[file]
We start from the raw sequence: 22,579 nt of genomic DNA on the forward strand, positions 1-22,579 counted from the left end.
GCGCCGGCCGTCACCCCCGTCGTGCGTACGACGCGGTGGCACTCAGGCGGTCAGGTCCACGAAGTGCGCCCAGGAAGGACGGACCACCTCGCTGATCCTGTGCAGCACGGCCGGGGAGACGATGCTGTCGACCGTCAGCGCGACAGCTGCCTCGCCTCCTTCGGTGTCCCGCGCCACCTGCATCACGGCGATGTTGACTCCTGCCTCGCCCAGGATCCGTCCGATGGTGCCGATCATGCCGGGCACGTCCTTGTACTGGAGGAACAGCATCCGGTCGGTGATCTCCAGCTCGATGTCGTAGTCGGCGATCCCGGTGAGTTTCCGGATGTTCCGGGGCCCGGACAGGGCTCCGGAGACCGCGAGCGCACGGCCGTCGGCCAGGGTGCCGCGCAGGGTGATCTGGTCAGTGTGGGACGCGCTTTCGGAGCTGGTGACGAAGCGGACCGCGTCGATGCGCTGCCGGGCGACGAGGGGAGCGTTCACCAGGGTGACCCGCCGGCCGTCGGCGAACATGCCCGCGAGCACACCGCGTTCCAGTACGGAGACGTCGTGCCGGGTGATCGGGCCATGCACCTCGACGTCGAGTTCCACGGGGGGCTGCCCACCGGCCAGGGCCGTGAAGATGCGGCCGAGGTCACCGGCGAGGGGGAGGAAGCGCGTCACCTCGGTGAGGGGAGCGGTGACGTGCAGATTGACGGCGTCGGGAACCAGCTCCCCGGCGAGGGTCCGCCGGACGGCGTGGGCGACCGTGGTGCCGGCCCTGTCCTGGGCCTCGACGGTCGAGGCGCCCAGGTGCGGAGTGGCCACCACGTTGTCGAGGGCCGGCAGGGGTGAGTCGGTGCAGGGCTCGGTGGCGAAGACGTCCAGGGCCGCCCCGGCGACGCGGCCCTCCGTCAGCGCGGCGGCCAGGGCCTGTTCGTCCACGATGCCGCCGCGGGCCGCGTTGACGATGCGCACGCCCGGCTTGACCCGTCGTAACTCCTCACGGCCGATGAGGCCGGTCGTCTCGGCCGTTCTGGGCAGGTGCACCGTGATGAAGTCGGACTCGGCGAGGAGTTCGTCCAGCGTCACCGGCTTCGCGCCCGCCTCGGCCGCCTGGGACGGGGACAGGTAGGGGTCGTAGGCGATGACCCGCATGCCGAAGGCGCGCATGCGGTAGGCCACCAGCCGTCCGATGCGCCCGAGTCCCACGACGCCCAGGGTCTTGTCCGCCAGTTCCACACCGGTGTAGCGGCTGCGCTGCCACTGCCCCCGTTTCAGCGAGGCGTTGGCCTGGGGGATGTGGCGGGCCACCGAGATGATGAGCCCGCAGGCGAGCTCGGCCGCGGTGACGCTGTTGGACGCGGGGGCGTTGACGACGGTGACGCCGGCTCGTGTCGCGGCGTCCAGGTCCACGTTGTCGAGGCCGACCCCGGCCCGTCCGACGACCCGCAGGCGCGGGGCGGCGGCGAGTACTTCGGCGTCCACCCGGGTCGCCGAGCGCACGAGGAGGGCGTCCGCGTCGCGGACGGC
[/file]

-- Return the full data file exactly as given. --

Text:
We start from the raw sequence: 22,579 nt of genomic DNA on the forward strand, positions 1-22,579 counted from the left end.
GCGCCGGCCGTCACCCCCGTCGTGCGTACGACGCGGTGGCACTCAGGCGGTCAGGTCCACGAAGTGCGCCCAGGAAGGACGGACCACCTCGCTGATCCTGTGCAGCACGGCCGGGGAGACGATGCTGTCGACCGTCAGCGCGACAGCTGCCTCGCCTCCTTCGGTGTCCCGCGCCACCTGCATCACGGCGATGTTGACTCCTGCCTCGCCCAGGATCCGTCCGATGGTGCCGATCATGCCGGGCACGTCCTTGTACTGGAGGAACAGCATCCGGTCGGTGATCTCCAGCTCGATGTCGTAGTCGGCGATCCCGGTGAGTTTCCGGATGTTCCGGGGCCCGGACAGGGCTCCGGAGACCGCGAGCGCACGGCCGTCGGCCAGGGTGCCGCGCAGGGTGATCTGGTCAGTGTGGGACGCGCTTTCGGAGCTGGTGACGAAGCGGACCGCGTCGATGCGCTGCCGGGCGACGAGGGGAGCGTTCACCAGGGTGACCCGCCGGCCGTCGGCGAACATGCCCGCGAGCACACCGCGTTCCAGTACGGAGACGTCGTGCCGGGTGATCGGGCCATGCACCTCGACGTCGAGTTCCACGGGGGGCTGCCCACCGGCCAGGGCCGTGAAGATGCGGCCGAGGTCACCGGCGAGGGGGAGGAAGCGCGTCACCTCGGTGAGGGGAGCGGTGACGTGCAGATTGACGGCGTCGGGAACCAGCTCCCCGGCGAGGGTCCGCCGGACGGCGTGGGCGACCGTGGTGCCGGCCCTGTCCTGGGCCTCGACGGTCGAGGCGCCCAGGTGCGGAGTGGCCACCACGTTGTCGAGGGCCGGCAGGGGTGAGTCGGTGCAGGGCTCGGTGGCGAAGACGTCCAGGGCCGCCCCGGCGACGCGGCCCTCCGTCAGCGCGGCGGCCAGGGCCTGTTCGTCCACGATGCCGCCGCGGGCCGCGTTGACGATGCGCACGCCCGGCTTGACCCGTCGTAACTCCTCACGGCCGATGAGGCCGGTCGTCTCGGCCGTTCTGGGCAGGTGCACCGTGATGAAGTCGGACTCGGCGAGGAGTTCGTCCAGCGTCACCGGCTTCGCGCCCGCCTCGGCCGCCTGGGACGGGGACAGGTAGGGGTCGTAGGCGATGACCCGCATGCCGAAGGCGCGCATGCGGTAGGCCACCAGCCGTCCGATGCGCCCGAGTCCCACGACGCCCAGGGTCTTGTCCGCCAGTTCCACACCGGTGTAGCGGCTGCGCTGCCACTGCCCCCGTTTCAGCGAGGCGTTGGCCTGGGGGATGTGGCGGGCCACCGAGATGATGAGCCCGCAGGCGAGCTCGGCCGCGGTGACGCTGTTGGACGCGGGGGCGTTGACGACGGTGACGCCGGCTCGTGTCGCGGCGTCCAGGTCCACGTTGTCGAGGCCGACCCCGGCCCGTCCGACGACCCGCAGGCGCGGGGCGGCGGCGAGTACTTCGGCGTCCACCCGGGTCGCCGAGCGCACGAGGAGGGCGTCCGCGTCGCGGACGGC